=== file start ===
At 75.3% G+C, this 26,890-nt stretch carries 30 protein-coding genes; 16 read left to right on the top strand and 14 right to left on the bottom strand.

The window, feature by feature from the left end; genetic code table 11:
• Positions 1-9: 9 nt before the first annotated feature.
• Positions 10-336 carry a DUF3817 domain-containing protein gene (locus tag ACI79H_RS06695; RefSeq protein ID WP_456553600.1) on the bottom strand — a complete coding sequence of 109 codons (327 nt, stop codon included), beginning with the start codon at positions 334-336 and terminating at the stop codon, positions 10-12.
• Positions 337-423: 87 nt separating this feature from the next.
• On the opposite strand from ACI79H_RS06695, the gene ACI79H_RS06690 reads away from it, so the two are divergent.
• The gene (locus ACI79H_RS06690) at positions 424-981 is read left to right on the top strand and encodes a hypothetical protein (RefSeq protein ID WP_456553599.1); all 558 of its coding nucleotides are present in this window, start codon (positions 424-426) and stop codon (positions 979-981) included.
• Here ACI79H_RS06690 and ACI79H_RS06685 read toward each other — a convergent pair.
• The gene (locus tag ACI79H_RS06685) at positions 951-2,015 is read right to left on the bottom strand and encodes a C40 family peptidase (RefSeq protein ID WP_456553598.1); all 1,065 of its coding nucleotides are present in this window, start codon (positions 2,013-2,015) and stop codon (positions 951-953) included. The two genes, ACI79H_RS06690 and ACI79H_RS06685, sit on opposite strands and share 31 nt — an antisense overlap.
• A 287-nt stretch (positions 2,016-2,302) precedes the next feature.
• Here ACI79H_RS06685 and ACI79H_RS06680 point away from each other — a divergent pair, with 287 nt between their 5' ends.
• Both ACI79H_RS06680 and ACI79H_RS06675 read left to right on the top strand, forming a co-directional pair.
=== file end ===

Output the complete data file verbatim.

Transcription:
At 75.3% G+C, this 26,890-nt stretch carries 30 protein-coding genes; 16 read left to right on the top strand and 14 right to left on the bottom strand.

The window, feature by feature from the left end; genetic code table 11:
• Positions 1-9: 9 nt before the first annotated feature.
• Positions 10-336 carry a DUF3817 domain-containing protein gene (locus tag ACI79H_RS06695; RefSeq protein ID WP_456553600.1) on the bottom strand — a complete coding sequence of 109 codons (327 nt, stop codon included), beginning with the start codon at positions 334-336 and terminating at the stop codon, positions 10-12.
• Positions 337-423: 87 nt separating this feature from the next.
• On the opposite strand from ACI79H_RS06695, the gene ACI79H_RS06690 reads away from it, so the two are divergent.
• The gene (locus ACI79H_RS06690) at positions 424-981 is read left to right on the top strand and encodes a hypothetical protein (RefSeq protein ID WP_456553599.1); all 558 of its coding nucleotides are present in this window, start codon (positions 424-426) and stop codon (positions 979-981) included.
• Here ACI79H_RS06690 and ACI79H_RS06685 read toward each other — a convergent pair.
• The gene (locus tag ACI79H_RS06685) at positions 951-2,015 is read right to left on the bottom strand and encodes a C40 family peptidase (RefSeq protein ID WP_456553598.1); all 1,065 of its coding nucleotides are present in this window, start codon (positions 2,013-2,015) and stop codon (positions 951-953) included. The two genes, ACI79H_RS06690 and ACI79H_RS06685, sit on opposite strands and share 31 nt — an antisense overlap.
• A 287-nt stretch (positions 2,016-2,302) precedes the next feature.
• Here ACI79H_RS06685 and ACI79H_RS06680 point away from each other — a divergent pair, with 287 nt between their 5' ends.
• Both ACI79H_RS06680 and ACI79H_RS06675 read left to right on the top strand, forming a co-directional pair.